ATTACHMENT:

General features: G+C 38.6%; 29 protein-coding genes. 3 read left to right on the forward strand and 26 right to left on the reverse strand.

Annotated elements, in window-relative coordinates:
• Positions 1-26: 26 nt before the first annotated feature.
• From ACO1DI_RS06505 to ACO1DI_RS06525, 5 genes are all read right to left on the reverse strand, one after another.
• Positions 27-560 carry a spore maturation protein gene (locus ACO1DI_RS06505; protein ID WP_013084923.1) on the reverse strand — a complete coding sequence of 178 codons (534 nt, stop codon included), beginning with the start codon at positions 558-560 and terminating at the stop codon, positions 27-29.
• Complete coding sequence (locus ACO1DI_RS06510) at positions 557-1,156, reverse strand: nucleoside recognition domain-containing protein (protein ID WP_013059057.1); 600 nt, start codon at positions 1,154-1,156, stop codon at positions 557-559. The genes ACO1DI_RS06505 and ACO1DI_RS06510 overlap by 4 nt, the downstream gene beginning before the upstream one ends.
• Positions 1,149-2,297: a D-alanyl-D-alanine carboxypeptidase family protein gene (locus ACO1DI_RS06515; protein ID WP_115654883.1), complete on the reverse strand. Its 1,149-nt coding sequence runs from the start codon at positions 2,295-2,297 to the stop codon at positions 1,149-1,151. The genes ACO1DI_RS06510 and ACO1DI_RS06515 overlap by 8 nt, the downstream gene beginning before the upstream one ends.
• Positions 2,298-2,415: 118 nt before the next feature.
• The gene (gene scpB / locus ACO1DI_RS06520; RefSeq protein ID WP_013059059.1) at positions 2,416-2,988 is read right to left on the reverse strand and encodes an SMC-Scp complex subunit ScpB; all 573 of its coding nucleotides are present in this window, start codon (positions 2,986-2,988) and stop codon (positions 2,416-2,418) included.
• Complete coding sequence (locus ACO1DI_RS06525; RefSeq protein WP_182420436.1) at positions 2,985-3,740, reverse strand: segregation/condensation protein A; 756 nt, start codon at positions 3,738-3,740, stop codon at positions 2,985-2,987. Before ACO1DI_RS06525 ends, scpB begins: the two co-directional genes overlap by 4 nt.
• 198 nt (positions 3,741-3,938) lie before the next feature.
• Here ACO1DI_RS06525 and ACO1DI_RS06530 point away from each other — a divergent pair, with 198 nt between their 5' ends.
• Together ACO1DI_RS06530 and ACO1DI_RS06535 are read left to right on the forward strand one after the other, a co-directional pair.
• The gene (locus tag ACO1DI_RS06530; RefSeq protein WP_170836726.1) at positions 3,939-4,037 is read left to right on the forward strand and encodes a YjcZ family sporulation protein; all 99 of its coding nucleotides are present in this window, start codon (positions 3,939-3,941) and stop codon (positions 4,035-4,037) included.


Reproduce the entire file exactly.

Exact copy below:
General features: G+C 38.6%; 29 protein-coding genes. 3 read left to right on the forward strand and 26 right to left on the reverse strand.

Annotated elements, in window-relative coordinates:
• Positions 1-26: 26 nt before the first annotated feature.
• From ACO1DI_RS06505 to ACO1DI_RS06525, 5 genes are all read right to left on the reverse strand, one after another.
• Positions 27-560 carry a spore maturation protein gene (locus ACO1DI_RS06505; protein ID WP_013084923.1) on the reverse strand — a complete coding sequence of 178 codons (534 nt, stop codon included), beginning with the start codon at positions 558-560 and terminating at the stop codon, positions 27-29.
• Complete coding sequence (locus ACO1DI_RS06510) at positions 557-1,156, reverse strand: nucleoside recognition domain-containing protein (protein ID WP_013059057.1); 600 nt, start codon at positions 1,154-1,156, stop codon at positions 557-559. The genes ACO1DI_RS06505 and ACO1DI_RS06510 overlap by 4 nt, the downstream gene beginning before the upstream one ends.
• Positions 1,149-2,297: a D-alanyl-D-alanine carboxypeptidase family protein gene (locus ACO1DI_RS06515; protein ID WP_115654883.1), complete on the reverse strand. Its 1,149-nt coding sequence runs from the start codon at positions 2,295-2,297 to the stop codon at positions 1,149-1,151. The genes ACO1DI_RS06510 and ACO1DI_RS06515 overlap by 8 nt, the downstream gene beginning before the upstream one ends.
• Positions 2,298-2,415: 118 nt before the next feature.
• The gene (gene scpB / locus ACO1DI_RS06520; RefSeq protein ID WP_013059059.1) at positions 2,416-2,988 is read right to left on the reverse strand and encodes an SMC-Scp complex subunit ScpB; all 573 of its coding nucleotides are present in this window, start codon (positions 2,986-2,988) and stop codon (positions 2,416-2,418) included.
• Complete coding sequence (locus ACO1DI_RS06525; RefSeq protein WP_182420436.1) at positions 2,985-3,740, reverse strand: segregation/condensation protein A; 756 nt, start codon at positions 3,738-3,740, stop codon at positions 2,985-2,987. Before ACO1DI_RS06525 ends, scpB begins: the two co-directional genes overlap by 4 nt.
• 198 nt (positions 3,741-3,938) lie before the next feature.
• Here ACO1DI_RS06525 and ACO1DI_RS06530 point away from each other — a divergent pair, with 198 nt between their 5' ends.
• Together ACO1DI_RS06530 and ACO1DI_RS06535 are read left to right on the forward strand one after the other, a co-directional pair.
• The gene (locus tag ACO1DI_RS06530; RefSeq protein WP_170836726.1) at positions 3,939-4,037 is read left to right on the forward strand and encodes a YjcZ family sporulation protein; all 99 of its coding nucleotides are present in this window, start codon (positions 3,939-3,941) and stop codon (positions 4,035-4,037) included.